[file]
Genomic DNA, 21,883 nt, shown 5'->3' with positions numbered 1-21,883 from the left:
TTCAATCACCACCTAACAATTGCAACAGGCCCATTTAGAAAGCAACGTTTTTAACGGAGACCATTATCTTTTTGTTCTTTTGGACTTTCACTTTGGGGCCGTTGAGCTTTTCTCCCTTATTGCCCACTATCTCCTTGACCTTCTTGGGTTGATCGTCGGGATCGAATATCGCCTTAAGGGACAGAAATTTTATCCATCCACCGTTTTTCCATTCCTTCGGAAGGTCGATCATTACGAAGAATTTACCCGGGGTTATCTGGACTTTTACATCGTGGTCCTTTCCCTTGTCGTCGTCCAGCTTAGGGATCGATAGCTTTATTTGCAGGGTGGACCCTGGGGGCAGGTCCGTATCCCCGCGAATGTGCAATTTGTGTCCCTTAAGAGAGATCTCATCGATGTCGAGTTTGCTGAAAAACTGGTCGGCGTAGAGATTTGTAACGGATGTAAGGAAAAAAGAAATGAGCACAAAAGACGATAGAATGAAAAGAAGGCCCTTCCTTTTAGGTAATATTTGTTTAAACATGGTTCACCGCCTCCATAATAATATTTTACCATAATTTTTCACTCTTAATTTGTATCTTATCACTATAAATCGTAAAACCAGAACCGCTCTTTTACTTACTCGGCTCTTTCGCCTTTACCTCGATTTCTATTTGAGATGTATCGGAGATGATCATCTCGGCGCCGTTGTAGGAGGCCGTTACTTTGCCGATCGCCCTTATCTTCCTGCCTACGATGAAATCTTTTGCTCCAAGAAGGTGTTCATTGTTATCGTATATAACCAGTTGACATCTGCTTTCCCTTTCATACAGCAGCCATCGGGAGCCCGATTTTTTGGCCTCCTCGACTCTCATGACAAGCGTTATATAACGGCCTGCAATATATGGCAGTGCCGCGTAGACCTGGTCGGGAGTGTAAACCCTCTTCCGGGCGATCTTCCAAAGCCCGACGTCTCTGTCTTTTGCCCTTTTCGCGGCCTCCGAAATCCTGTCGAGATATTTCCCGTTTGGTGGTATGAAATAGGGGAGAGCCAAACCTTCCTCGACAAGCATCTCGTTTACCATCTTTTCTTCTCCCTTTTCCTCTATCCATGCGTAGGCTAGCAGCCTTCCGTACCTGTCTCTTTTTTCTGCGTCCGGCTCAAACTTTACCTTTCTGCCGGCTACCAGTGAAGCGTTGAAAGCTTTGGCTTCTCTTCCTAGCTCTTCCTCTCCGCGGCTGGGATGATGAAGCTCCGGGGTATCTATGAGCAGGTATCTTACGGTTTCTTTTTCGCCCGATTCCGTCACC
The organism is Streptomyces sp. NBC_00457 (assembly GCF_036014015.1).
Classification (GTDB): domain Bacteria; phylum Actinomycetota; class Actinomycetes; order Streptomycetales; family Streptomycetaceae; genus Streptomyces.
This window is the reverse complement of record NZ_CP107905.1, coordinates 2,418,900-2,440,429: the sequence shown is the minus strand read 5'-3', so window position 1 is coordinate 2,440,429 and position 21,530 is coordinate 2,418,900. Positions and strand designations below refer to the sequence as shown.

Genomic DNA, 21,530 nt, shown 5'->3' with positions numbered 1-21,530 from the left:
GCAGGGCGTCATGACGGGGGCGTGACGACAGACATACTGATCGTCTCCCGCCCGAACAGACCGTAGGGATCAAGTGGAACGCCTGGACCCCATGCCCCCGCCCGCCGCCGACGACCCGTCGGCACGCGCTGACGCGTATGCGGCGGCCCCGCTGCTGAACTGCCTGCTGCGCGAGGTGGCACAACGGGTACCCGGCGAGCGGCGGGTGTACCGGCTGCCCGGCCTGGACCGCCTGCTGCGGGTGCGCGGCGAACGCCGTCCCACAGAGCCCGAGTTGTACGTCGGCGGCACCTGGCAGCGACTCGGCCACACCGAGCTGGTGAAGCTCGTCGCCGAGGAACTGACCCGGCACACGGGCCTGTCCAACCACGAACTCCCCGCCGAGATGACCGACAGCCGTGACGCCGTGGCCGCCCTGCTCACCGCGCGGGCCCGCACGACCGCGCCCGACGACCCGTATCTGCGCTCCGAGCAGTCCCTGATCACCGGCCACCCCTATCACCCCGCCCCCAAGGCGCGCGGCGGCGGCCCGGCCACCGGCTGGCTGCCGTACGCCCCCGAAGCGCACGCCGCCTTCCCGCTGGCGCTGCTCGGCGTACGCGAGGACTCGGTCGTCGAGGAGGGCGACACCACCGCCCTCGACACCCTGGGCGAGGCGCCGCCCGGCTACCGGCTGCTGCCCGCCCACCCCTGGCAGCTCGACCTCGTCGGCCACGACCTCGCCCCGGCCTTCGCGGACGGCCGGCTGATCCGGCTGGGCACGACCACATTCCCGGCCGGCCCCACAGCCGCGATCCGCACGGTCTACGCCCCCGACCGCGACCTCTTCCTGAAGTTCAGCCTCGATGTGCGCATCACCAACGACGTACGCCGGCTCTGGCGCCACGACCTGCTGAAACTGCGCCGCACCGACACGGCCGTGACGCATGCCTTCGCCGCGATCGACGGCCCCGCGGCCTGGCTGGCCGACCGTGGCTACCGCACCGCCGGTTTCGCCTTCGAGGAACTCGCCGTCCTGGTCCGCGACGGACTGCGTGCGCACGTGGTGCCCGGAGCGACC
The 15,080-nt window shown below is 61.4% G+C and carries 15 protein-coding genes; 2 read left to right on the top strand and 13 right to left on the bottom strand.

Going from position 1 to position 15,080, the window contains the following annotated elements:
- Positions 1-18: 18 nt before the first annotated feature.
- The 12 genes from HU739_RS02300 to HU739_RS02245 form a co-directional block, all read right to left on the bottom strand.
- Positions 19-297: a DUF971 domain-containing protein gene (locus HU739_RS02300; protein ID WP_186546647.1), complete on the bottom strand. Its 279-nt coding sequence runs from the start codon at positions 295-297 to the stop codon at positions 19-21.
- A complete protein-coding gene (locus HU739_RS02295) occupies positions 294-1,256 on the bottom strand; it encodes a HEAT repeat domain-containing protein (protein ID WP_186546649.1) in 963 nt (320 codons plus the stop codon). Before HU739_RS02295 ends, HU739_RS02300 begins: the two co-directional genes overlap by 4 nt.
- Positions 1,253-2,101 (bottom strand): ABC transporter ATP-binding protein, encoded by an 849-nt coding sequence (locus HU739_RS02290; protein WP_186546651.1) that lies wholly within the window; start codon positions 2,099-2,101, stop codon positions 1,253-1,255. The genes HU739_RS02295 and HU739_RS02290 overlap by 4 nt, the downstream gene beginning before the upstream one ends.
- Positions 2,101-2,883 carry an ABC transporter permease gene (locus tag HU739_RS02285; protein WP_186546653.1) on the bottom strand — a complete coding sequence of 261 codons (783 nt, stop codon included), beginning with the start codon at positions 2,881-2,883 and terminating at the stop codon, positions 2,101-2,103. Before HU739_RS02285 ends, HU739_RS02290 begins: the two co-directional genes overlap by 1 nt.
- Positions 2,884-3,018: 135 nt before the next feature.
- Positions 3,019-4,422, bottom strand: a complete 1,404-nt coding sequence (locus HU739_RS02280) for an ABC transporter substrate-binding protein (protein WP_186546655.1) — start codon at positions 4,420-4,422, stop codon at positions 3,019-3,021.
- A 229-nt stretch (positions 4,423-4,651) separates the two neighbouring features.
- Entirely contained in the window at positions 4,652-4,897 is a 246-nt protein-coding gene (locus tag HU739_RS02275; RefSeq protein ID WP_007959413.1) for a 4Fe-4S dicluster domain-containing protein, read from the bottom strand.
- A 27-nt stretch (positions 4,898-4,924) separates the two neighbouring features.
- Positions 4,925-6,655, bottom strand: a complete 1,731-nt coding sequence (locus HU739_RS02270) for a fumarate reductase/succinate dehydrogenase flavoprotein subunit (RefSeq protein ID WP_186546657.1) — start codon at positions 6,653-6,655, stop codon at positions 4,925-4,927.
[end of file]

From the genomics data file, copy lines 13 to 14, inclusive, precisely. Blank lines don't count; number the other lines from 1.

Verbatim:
- A complete protein-coding gene (locus HU739_RS02295) occupies positions 294-1,256 on the bottom strand; it encodes a HEAT repeat domain-containing protein (protein ID WP_186546649.1) in 963 nt (320 codons plus the stop codon). Before HU739_RS02295 ends, HU739_RS02300 begins: the two co-directional genes overlap by 4 nt.
- Positions 1,253-2,101 (bottom strand): ABC transporter ATP-binding protein, encoded by an 849-nt coding sequence (locus HU739_RS02290; protein WP_186546651.1) that lies wholly within the window; start codon positions 2,099-2,101, stop codon positions 1,253-1,255. The genes HU739_RS02295 and HU739_RS02290 overlap by 4 nt, the downstream gene beginning before the upstream one ends.